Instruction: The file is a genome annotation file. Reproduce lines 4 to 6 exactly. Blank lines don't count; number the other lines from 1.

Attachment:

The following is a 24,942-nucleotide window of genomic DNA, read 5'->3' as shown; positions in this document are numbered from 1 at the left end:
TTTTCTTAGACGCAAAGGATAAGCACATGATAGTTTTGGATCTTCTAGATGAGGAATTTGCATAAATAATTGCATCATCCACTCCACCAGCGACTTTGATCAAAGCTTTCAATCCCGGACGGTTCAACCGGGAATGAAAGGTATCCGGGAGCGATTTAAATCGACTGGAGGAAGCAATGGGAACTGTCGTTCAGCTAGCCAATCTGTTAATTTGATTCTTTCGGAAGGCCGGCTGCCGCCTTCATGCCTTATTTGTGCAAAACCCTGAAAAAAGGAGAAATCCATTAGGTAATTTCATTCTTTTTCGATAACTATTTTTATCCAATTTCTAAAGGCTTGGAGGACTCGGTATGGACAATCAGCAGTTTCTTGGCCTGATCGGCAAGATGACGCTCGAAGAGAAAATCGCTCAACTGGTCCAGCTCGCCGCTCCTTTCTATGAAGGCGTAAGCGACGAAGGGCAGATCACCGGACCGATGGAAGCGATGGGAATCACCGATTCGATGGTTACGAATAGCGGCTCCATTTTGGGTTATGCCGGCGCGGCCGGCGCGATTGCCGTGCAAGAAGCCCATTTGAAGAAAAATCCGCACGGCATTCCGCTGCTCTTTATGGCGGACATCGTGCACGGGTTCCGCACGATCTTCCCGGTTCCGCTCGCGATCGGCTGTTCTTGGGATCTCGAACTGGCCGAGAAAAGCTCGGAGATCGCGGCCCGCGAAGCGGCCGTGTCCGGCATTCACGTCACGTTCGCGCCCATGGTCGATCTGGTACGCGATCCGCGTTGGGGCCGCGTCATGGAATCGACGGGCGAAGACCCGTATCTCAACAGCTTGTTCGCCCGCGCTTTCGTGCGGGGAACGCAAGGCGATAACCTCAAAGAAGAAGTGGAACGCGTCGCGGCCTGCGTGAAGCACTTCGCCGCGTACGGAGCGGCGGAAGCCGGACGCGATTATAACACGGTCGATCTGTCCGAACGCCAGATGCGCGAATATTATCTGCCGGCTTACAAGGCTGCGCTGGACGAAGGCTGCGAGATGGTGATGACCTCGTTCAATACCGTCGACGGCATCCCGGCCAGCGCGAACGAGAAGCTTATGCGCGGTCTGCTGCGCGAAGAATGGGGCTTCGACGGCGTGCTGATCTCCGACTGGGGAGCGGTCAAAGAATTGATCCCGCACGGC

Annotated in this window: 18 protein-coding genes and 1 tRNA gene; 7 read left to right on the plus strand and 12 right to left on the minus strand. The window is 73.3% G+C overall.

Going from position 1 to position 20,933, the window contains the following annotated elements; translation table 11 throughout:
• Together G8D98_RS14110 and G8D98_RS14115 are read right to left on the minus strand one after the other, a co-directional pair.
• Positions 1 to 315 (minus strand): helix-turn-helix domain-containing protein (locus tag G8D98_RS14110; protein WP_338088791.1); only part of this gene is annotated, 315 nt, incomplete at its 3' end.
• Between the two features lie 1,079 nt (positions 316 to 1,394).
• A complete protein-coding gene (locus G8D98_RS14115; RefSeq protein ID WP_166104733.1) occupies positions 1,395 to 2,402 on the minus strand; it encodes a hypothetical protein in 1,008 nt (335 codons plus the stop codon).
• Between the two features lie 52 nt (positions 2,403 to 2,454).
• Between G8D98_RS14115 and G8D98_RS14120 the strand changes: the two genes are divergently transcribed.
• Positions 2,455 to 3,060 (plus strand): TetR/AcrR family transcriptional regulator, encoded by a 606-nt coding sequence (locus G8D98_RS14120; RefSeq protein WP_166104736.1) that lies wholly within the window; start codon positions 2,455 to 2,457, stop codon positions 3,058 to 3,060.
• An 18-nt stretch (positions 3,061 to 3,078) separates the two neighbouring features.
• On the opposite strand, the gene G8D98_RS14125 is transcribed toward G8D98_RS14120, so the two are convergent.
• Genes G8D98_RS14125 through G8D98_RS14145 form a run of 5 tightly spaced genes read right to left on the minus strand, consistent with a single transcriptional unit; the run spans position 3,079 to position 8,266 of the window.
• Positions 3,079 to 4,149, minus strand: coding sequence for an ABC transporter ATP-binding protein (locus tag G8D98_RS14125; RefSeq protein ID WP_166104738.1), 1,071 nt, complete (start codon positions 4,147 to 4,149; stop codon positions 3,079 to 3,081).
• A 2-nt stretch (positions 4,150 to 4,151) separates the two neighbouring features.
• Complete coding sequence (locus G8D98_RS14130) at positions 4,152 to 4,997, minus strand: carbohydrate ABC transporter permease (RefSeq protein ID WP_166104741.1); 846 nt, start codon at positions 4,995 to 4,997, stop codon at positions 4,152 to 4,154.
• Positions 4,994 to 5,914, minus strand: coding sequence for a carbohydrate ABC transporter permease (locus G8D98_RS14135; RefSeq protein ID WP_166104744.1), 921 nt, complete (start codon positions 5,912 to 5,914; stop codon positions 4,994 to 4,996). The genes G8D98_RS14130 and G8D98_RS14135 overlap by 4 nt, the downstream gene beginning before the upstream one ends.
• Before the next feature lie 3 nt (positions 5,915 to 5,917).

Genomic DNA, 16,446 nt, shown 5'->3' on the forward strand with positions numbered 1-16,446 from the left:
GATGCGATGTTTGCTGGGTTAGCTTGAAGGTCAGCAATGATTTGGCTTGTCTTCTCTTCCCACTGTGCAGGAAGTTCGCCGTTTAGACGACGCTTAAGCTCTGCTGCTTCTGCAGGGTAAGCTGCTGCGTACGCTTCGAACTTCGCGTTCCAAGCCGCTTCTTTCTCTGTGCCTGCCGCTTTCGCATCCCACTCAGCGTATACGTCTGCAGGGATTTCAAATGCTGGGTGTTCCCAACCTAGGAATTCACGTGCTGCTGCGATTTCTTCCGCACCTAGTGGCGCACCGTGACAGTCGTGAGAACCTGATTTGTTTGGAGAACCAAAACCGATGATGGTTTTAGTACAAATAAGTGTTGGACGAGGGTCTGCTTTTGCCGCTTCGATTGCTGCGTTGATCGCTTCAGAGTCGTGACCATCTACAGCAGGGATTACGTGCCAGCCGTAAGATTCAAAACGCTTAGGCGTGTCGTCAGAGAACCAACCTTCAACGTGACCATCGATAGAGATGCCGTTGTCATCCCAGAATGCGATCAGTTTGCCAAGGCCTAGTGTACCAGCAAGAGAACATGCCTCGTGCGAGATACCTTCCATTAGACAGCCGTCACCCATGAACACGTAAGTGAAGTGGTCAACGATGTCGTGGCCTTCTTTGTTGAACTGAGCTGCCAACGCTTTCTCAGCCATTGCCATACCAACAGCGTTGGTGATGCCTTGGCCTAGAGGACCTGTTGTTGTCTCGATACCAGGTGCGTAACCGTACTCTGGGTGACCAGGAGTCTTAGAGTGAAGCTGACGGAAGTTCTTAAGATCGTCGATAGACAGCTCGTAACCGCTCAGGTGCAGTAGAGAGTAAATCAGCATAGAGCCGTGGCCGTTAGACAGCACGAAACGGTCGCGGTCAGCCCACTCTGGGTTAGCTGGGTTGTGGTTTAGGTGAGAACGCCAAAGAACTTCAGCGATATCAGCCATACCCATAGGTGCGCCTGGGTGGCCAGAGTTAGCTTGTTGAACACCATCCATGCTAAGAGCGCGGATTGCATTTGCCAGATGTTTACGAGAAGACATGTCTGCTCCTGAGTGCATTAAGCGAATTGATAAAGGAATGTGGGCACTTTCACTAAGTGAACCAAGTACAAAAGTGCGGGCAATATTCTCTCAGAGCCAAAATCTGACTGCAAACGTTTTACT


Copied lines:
Going from position 1 to position 20,933, the window contains the following annotated elements; translation table 11 throughout:
• Together G8D98_RS14110 and G8D98_RS14115 are read right to left on the minus strand one after the other, a co-directional pair.
• Positions 1 to 315 (minus strand): helix-turn-helix domain-containing protein (locus tag G8D98_RS14110; protein WP_338088791.1); only part of this gene is annotated, 315 nt, incomplete at its 3' end.